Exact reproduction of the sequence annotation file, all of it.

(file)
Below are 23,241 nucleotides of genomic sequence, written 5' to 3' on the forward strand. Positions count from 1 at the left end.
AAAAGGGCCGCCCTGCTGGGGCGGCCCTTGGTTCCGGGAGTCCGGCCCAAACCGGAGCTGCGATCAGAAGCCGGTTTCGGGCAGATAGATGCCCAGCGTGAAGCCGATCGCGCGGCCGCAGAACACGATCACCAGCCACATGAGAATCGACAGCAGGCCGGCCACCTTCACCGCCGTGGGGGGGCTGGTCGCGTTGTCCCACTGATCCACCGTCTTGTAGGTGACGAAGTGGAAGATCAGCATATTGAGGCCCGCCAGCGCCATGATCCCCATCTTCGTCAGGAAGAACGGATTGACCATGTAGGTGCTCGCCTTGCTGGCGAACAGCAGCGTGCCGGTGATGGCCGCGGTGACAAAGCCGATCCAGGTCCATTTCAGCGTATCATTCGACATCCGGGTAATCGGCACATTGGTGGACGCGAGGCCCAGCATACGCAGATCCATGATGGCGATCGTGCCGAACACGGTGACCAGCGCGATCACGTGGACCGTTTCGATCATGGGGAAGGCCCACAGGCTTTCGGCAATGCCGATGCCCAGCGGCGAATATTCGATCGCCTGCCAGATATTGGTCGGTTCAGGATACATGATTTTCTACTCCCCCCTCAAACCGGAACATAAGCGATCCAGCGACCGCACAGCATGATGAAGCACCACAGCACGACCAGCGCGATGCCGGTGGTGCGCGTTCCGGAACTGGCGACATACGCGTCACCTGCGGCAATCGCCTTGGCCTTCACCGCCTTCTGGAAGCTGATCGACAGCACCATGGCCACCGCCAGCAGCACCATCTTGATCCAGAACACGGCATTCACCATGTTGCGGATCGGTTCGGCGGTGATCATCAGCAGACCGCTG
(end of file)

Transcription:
Below are 23,241 nucleotides of genomic sequence, written 5' to 3' on the forward strand. Positions count from 1 at the left end.
AAAAGGGCCGCCCTGCTGGGGCGGCCCTTGGTTCCGGGAGTCCGGCCCAAACCGGAGCTGCGATCAGAAGCCGGTTTCGGGCAGATAGATGCCCAGCGTGAAGCCGATCGCGCGGCCGCAGAACACGATCACCAGCCACATGAGAATCGACAGCAGGCCGGCCACCTTCACCGCCGTGGGGGGGCTGGTCGCGTTGTCCCACTGATCCACCGTCTTGTAGGTGACGAAGTGGAAGATCAGCATATTGAGGCCCGCCAGCGCCATGATCCCCATCTTCGTCAGGAAGAACGGATTGACCATGTAGGTGCTCGCCTTGCTGGCGAACAGCAGCGTGCCGGTGATGGCCGCGGTGACAAAGCCGATCCAGGTCCATTTCAGCGTATCATTCGACATCCGGGTAATCGGCACATTGGTGGACGCGAGGCCCAGCATACGCAGATCCATGATGGCGATCGTGCCGAACACGGTGACCAGCGCGATCACGTGGACCGTTTCGATCATGGGGAAGGCCCACAGGCTTTCGGCAATGCCGATGCCCAGCGGCGAATATTCGATCGCCTGCCAGATATTGGTCGGTTCAGGATACATGATTTTCTACTCCCCCCTCAAACCGGAACATAAGCGATCCAGCGACCGCACAGCATGATGAAGCACCACAGCACGACCAGCGCGATGCCGGTGGTGCGCGTTCCGGAACTGGCGACATACGCGTCACCTGCGGCAATCGCCTTGGCCTTCACCGCCTTCTGGAAGCTGATCGACAGCACCATGGCCACCGCCAGCAGCACCATCTTGATCCAGAACACGGCATTCACCATGTTGCGGATCGGTTCGGCGGTGATCATCAGCAGACCGCTG